August 4th, 2016
Protecting water flow in streams for fish
Lisa Brown, Staff Attorney, Oregon Waterwatch
Her talk will provide background on instream flow protection in Oregon and how to improve the state's drought toolbox to protect streamflows and fish.
JULY 19, 2016
Siletz RIver update
John Spangler, District Fish Biologist, OR Dept Fish and Wildlife
JULY 7, 2016
RESTORING NATIVE VEGETATION TO COASTAL WATERSHEDS
DAVID HARRIS, TILLAMOOK ESTUARIES PARTNERSHIP
In his talk David will provide background on the objectives and successes of the partnership. He will also lead a discussion with audience members on a range of restoration topics including disease and forest health issues, importance of using regional stock in restoration, climate change and stress on plants, what plants tend to succeed and which tend to fail, and best strategies for dealing with restoring areas with invasive plant species.
June 2nd, 2016
Effects of Changing ocean conditions on survival of oregon's coho and chinook salmon
Dr. Peterson’s team has been tracking physical and biological oceanographic conditions off Newport Oregon during oceanographic research cruises. These cruises have been conducted on a biweekly basis for 21 years. Information on zooplankton and krill, nutrients, chlorophyll, as well as depth and substrate information are measured. Having such a long term, continuous data set has allowed the team’s data to now be used to successfully forecast the returns of salmon to the Columbia River and coastal rivers of Oregon and Washington.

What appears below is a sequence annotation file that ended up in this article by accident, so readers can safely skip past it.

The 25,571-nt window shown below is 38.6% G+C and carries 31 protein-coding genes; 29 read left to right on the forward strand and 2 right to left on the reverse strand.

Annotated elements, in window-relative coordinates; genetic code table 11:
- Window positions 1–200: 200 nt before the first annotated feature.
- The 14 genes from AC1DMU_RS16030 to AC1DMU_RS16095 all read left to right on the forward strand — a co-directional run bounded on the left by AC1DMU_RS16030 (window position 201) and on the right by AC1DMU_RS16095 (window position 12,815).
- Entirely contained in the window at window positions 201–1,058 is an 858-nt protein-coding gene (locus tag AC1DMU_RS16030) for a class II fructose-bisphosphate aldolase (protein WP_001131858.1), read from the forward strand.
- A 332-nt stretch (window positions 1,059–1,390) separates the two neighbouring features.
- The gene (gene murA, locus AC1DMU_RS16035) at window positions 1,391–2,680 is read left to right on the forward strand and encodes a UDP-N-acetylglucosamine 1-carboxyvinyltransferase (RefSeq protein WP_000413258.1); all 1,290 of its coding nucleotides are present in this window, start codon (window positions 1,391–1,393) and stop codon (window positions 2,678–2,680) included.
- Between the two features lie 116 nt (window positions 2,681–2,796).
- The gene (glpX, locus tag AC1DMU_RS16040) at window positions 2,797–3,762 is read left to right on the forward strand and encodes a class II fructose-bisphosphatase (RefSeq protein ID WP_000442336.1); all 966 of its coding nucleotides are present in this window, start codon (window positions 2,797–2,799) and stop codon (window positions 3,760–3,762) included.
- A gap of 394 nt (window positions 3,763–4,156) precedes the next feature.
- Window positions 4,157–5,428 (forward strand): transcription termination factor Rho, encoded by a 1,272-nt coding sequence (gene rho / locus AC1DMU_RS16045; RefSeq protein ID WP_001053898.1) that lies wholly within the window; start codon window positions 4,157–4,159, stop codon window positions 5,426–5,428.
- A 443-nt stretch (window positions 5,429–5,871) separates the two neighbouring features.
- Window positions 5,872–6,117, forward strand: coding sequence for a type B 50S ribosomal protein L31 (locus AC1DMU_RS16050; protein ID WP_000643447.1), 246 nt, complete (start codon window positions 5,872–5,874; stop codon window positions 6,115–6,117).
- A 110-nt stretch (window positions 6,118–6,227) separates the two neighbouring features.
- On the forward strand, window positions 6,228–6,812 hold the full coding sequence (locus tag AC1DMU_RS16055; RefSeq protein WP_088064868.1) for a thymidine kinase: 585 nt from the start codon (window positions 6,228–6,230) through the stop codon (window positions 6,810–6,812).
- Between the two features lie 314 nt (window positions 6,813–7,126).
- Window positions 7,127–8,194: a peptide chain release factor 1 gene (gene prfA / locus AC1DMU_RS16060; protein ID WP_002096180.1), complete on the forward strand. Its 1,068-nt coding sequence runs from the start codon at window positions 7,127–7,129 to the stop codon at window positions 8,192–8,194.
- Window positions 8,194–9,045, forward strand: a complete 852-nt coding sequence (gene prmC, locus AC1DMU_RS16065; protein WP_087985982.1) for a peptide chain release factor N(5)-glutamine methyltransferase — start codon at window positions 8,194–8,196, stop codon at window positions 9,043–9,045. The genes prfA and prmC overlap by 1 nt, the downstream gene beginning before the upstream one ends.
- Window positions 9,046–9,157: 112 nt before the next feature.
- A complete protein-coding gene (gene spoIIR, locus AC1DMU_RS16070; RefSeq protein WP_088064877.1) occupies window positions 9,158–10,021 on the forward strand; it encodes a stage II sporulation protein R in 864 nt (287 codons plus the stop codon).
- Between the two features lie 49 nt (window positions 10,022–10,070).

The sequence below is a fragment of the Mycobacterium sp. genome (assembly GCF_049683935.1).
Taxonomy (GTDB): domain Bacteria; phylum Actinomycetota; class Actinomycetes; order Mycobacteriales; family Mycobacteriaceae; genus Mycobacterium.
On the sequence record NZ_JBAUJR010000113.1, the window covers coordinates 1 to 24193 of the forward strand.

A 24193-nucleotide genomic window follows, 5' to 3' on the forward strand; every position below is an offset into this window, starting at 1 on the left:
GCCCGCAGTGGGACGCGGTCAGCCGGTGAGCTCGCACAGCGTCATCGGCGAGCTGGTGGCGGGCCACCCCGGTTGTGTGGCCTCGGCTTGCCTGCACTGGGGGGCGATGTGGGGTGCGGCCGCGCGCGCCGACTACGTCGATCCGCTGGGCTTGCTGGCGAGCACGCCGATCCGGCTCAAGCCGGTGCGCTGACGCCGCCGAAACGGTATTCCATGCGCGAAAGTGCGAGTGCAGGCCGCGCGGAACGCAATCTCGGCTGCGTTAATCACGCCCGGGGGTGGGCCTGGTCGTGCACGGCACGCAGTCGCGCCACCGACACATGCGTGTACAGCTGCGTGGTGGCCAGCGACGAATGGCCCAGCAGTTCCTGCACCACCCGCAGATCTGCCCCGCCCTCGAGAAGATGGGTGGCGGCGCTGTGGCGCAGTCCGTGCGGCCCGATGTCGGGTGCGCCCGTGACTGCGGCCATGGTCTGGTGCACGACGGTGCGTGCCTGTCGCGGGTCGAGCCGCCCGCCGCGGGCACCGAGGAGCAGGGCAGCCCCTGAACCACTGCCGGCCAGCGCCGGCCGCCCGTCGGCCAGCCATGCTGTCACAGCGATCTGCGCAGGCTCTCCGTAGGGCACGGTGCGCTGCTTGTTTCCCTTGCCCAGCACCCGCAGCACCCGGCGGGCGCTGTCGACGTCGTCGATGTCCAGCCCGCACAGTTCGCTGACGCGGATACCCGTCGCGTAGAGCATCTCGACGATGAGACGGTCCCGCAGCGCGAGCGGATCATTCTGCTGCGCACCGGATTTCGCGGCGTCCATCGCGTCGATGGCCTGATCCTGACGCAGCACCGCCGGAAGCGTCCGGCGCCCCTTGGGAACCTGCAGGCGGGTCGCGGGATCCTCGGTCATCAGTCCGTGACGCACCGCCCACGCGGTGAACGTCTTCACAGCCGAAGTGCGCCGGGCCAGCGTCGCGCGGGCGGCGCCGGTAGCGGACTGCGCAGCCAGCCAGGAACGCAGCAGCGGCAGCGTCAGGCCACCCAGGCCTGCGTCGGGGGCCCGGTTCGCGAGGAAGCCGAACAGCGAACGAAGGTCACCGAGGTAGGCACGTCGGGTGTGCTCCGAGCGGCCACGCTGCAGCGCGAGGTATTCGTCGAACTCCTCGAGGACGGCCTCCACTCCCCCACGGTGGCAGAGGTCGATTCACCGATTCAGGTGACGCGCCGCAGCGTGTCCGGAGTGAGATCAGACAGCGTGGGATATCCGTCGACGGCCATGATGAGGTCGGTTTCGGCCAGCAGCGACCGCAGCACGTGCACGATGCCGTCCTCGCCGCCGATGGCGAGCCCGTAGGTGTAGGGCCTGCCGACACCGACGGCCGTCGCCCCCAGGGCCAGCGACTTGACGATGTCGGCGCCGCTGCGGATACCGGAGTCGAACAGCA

The species, size and food density of copepods, the tiny crustaceans that are the chief link in the food chain between the microscopic plants (phytoplankton) and fish, can vary greatly during cold versus warm water (e.g. El Niño or “The Blob”) periods in the ocean. Warm conditions reduce the productivity of the food chain, and negatively affect the survival and growth of many species of fish, seabirds and mammals. Dr. Peterson will discuss the nature of ocean conditions during cold vs warm periods and how this affects the prey that salmon feed on. He’ll then show how these data are used to provide forecasts on the number of salmon returning to the Columbia River and to coastal rivers of Oregon. Dr. Peterson will also discuss with the group how climate variability is affecting our salmon now, and how things might change in the near future.
may 5, 2016
Survival in times of change:
Climate and salmon of the Oregon Coast Range
Native aquatic species are adapted to survive in the range of environmental conditions present in their natural habitats. This adaptation reflects past survival and reproduction by members of the population. In the Pacific Northwest, few species have such diverse behaviors as salmonids. This reflects the complexity of their genetic lineage and allows them to survive in remarkably variable and dynamic stream conditions. One questions scientists are asking is how well salmonids will survive under future climates that may affect their habitats from small headwater streams to salty tidal channels. In this talk, Dr. Flitcroft will discuss the development and adaptation of Pacific salmon to Northwest stream environments, and some of the changes we may expect to see in the future.